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The Bodies of God and the World of Ancient Israel


maklelan

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The Society of Biblical Literature's Review of Biblical Literature was just sent out, and an interesting highlight on the list is a review by Gilbert Lozano of Benjamin Sommer's The Bodies of God and the World of Ancient Israel.

This book's been out for a while, and it discusses the concept of embodied deities in the ancient Near East and its implications for interpreting the Hebrew Bible. It's a really good read. The author argues that the fact that YHWH had a body is a clear and important aspect of the biblical text. He posits that YHWH is one of the men in Genesis 18, which is something I agree with, but he tries to present YHWH as transcending corporeality and only taking it upon himself to interact in certain capacities with humanity. This is most clearly argued in his discussion of the "angel of YHWH" as a kind of avatar for YHWH, which is almost identical to the position James Kugel presented a few months ago here at Oxford. I think this approach tries to conceptually harmonize disparate ideologies that most likely weren't meant to be harmonized. Specifically, different names and representations of God probably shouldn't be interpreted as equally valid expositions of different facets of a unified and systematic theology. I don't like most of the conclusions people reach about hypostases and the like this early in the theology of the ancient Near East. I also think it suffers from a bit of presentism in trying to retroject later ideas about the transcendence of God into early texts that probably thought less about God's ontology than about his protection and blessings.

The review is kinda sloppy and doesn't really evaluate the author's approach. It felt like a book report written by a student (and this after I was intimidated away from requesting a book to review for RBL). Charles Halton got pretty much the same impression from the review and points to his own review, which I think is much more helpful (as usual). Note one of the comment at the bottom by Alan Lenzi, an author of another important book dealing with the Divine Council in Mesopotamia and Israel called Secrecy and the Gods.

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Ben Sommers and Alan Lenzi, two excellent Brandeis alumni. Alan and I did course work together years ago (he was a doctoral student when I was working on my MA). He's an outstanding linguist and his dissertation/book on the council is in my estimate quite wonderful. I'm a big fan of Sommer's book on Isaiah, but I believe this new one is problematic.

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If I remember correctly, Justin uses the text to show that appearances of God to humans in the Hebrew Bible was actually the appearance of the premortal Christ.

Thats correct but you also have to remember the other part of his argument, that there are TWO YHWHs refered to in Genesis.

  1. Gen. 19: 24 24 Then the Lord rained upon Sodom and upon Gomorrah brimstone and fire from the Lord out of heaven;

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EbedErudition.png

Thats correct but you also have to remember the other part of his argument, that there are TWO YHWHs refered to in Genesis.

  1. Gen. 19: 24 24 Then the Lord rained upon Sodom and upon Gomorrah brimstone and fire from the Lord out of heaven;

OK, in the past I've read that I do not know how many times but this is the first time I've noticed that oddity. Now is that what it actually means - that there are two YHWHs (????)? Or is that just one of those oddities from Hebrew that has managed to winnow its way into the English translation Like that which the Book of Mormon is chock full?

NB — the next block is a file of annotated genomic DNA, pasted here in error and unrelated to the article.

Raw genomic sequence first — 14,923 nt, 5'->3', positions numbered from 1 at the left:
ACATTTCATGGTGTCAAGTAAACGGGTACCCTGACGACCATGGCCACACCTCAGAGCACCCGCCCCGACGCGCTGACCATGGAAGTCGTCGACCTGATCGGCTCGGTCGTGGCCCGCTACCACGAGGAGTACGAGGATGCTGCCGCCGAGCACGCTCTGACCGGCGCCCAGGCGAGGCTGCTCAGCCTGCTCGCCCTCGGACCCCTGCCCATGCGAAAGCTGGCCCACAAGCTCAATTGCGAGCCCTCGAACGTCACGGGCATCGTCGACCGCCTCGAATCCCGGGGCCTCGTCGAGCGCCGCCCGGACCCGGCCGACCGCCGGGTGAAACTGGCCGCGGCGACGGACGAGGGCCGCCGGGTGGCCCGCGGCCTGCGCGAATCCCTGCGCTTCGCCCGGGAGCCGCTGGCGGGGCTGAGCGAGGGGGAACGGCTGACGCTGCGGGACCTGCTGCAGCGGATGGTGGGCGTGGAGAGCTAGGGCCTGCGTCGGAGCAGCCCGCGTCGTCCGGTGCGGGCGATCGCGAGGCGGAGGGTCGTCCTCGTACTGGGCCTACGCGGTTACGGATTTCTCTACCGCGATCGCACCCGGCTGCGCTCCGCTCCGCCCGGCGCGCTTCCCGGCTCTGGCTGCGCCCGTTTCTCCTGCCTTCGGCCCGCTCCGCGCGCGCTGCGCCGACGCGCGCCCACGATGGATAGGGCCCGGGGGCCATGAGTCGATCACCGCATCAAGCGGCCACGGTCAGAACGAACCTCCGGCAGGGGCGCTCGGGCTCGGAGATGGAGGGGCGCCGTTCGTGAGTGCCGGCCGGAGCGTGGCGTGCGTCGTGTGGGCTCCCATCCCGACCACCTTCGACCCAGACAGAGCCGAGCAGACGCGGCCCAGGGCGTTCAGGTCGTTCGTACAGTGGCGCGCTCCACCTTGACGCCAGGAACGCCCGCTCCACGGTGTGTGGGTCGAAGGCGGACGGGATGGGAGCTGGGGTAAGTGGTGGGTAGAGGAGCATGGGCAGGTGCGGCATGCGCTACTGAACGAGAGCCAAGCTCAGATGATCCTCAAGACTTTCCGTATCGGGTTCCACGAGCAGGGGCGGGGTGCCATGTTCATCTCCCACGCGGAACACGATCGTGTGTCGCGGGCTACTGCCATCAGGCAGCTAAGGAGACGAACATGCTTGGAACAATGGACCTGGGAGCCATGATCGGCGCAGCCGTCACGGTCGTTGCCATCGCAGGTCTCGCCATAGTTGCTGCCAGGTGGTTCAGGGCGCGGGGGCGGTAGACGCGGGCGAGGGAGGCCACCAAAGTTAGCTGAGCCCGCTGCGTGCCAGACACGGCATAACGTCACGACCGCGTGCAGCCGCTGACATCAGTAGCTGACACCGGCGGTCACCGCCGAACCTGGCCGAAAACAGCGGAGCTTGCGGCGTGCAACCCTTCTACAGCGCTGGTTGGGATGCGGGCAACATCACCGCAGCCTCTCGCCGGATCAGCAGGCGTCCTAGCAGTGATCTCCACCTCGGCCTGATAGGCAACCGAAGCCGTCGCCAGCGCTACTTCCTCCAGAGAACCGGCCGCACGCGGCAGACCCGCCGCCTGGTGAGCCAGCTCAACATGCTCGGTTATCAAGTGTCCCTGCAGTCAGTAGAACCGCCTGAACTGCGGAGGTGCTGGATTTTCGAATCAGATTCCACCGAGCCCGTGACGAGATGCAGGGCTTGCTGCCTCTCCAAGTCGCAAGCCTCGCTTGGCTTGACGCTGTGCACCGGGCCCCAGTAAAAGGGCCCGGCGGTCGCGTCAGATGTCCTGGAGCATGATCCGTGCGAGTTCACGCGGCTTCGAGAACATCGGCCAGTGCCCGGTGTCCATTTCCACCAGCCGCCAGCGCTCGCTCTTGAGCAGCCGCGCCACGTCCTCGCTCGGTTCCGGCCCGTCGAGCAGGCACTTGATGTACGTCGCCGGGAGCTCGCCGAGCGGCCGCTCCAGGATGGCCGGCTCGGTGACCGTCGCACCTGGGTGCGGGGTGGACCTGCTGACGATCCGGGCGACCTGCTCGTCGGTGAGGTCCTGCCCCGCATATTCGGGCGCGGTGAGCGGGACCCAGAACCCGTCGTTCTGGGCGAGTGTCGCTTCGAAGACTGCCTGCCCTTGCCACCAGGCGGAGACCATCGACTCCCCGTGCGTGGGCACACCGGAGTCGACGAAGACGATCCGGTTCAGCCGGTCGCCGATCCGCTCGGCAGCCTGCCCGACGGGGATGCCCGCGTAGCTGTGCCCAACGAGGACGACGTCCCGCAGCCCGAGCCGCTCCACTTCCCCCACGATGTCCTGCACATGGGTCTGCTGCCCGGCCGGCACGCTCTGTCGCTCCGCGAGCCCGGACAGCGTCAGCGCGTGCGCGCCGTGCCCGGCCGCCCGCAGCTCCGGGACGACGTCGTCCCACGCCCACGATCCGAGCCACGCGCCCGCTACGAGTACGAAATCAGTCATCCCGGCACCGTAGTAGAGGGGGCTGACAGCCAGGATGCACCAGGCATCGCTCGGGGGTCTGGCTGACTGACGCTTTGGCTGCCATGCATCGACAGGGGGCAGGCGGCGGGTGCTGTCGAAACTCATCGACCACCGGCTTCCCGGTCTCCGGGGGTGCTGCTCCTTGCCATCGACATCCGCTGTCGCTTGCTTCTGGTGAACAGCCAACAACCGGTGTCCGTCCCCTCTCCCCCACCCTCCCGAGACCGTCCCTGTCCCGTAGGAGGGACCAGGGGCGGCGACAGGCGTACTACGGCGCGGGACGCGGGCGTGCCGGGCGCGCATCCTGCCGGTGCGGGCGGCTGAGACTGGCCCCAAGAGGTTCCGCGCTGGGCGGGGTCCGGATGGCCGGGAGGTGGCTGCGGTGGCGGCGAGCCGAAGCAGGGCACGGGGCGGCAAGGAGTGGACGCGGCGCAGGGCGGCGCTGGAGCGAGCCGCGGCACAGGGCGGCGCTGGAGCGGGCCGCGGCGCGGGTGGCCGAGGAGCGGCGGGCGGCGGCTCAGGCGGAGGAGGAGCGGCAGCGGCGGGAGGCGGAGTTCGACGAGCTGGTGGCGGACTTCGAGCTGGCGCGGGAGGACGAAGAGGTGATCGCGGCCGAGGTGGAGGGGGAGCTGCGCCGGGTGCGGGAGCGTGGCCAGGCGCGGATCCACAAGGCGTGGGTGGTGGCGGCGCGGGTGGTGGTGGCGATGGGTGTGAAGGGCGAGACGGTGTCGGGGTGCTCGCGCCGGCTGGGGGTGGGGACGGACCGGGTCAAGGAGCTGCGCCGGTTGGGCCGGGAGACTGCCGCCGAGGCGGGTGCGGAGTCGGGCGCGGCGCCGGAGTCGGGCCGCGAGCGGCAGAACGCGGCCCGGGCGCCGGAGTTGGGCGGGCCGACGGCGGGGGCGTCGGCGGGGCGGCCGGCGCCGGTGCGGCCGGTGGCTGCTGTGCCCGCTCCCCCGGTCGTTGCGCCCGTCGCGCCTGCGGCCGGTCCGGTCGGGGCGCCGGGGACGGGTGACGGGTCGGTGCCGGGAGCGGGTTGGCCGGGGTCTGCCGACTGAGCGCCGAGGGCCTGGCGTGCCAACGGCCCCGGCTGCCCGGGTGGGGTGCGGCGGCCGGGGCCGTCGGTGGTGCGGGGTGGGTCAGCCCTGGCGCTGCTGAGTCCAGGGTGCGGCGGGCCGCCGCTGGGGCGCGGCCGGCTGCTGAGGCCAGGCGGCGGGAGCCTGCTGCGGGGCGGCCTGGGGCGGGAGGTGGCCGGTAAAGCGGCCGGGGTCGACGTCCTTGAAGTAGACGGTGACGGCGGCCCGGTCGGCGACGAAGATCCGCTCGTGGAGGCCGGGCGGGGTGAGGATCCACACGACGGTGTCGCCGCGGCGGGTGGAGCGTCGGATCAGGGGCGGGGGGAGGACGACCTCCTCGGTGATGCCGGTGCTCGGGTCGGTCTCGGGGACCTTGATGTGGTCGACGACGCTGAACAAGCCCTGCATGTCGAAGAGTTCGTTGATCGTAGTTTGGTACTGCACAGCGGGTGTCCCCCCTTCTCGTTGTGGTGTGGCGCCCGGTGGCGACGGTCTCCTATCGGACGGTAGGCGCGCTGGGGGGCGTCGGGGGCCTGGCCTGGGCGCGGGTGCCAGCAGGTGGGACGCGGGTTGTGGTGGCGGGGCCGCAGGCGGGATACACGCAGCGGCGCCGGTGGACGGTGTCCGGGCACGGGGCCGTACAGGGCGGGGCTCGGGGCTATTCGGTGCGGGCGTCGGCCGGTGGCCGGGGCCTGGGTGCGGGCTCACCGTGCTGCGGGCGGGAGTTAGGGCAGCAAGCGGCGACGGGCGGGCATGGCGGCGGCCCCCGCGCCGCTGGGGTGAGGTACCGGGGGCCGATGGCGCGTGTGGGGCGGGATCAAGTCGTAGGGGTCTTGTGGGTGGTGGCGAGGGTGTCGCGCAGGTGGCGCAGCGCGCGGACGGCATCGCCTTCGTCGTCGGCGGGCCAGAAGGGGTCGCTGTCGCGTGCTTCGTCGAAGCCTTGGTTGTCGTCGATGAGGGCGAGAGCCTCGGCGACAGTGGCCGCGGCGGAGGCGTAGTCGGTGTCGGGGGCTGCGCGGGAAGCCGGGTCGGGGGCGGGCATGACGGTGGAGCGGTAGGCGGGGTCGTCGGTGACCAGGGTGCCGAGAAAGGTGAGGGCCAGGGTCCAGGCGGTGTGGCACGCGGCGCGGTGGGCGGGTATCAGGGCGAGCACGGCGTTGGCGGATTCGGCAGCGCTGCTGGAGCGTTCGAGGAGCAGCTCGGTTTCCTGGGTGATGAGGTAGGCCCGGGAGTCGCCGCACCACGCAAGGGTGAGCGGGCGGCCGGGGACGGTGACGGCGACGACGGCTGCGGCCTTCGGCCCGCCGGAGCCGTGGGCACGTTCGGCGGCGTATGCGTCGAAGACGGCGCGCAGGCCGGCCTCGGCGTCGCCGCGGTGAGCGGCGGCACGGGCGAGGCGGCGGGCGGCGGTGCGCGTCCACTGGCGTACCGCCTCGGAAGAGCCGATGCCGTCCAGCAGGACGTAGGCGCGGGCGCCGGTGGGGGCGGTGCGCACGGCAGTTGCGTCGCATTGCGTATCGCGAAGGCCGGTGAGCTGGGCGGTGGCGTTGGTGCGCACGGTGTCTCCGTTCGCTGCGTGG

Either way I can use it.

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Some people assert that Jesus was Melchizedek. Based on Hebrews 7: 1-3 What do you all think?

1 For this Melchisedec, king of Salem, apriest of the most high God, who met Abraham returning from the slaughter of the kings, and blessed him;

2 To whom also Abraham gave a atenth part of all; first being by interpretation King of brighteousness, and after that also King of cSalem, which is, King of peace;

3 aWithout father, without mother, without descent, having neither bbeginning of days, nor end of life; but made like unto the Son of God; abideth a cpriest continually.

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Some people assert that Jesus was Melchizedek. Based on Hebrews 7: 1-3 What do you all think?

1 For this Melchisedec, king of Salem, apriest of the most high God, who met Abraham returning from the slaughter of the kings, and blessed him;

2 To whom also Abraham gave a atenth part of all; first being by interpretation King of brighteousness, and after that also King of cSalem, which is, King of peace;

3 aWithout father, without mother, without descent, having neither bbeginning of days, nor end of life; but made like unto the Son of God; abideth a cpriest continually.

This was Margaret Barker's thesis at SBL in San Diego, but I think she stretches the sources a little beyond recognition with that one.

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EbedErudition.png

OK, in the past I've read that I do not know how many times but this is the first time I've noticed that oddity. Now is that what it actually means - that there are two YHWHs (????)? Or is that just one of those oddities from Hebrew that has managed to winnow its way into the English translation Like that which the Book of Mormon is chock full?

Either way I can use it.

It's kind of an oddity that scholars either treat as just a jumbled clause or a sign of two YHWH's. I'm skeptical of two YHWH's, though.

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Some people assert that Jesus was Melchizedek. Based on Hebrews 7: 1-3 What do you all think?

1 For this Melchisedec, king of Salem, apriest of the most high God, who met Abraham returning from the slaughter of the kings, and blessed him;

2 To whom also Abraham gave a atenth part of all; first being by interpretation King of brighteousness, and after that also King of cSalem, which is, King of peace;